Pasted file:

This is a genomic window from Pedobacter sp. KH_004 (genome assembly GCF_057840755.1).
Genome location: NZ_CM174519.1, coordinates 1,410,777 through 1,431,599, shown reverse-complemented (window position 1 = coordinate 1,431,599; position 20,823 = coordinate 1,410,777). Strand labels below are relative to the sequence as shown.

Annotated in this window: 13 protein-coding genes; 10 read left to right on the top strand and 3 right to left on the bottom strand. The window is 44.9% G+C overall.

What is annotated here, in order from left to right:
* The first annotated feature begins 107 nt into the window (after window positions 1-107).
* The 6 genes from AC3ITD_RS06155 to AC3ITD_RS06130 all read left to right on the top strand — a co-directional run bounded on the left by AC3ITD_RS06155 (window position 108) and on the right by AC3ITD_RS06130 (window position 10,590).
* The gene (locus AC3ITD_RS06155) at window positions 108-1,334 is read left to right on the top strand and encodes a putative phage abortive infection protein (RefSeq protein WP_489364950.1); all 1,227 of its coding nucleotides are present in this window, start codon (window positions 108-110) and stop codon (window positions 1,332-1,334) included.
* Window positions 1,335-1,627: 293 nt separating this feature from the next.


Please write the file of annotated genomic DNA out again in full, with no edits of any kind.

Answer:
This is a genomic window from Pedobacter sp. KH_004 (genome assembly GCF_057840755.1).
Genome location: NZ_CM174519.1, coordinates 1,410,777 through 1,431,599, shown reverse-complemented (window position 1 = coordinate 1,431,599; position 20,823 = coordinate 1,410,777). Strand labels below are relative to the sequence as shown.

Annotated in this window: 13 protein-coding genes; 10 read left to right on the top strand and 3 right to left on the bottom strand. The window is 44.9% G+C overall.

What is annotated here, in order from left to right:
* The first annotated feature begins 107 nt into the window (after window positions 1-107).
* The 6 genes from AC3ITD_RS06155 to AC3ITD_RS06130 all read left to right on the top strand — a co-directional run bounded on the left by AC3ITD_RS06155 (window position 108) and on the right by AC3ITD_RS06130 (window position 10,590).
* The gene (locus AC3ITD_RS06155) at window positions 108-1,334 is read left to right on the top strand and encodes a putative phage abortive infection protein (RefSeq protein WP_489364950.1); all 1,227 of its coding nucleotides are present in this window, start codon (window positions 108-110) and stop codon (window positions 1,332-1,334) included.
* Window positions 1,335-1,627: 293 nt separating this feature from the next.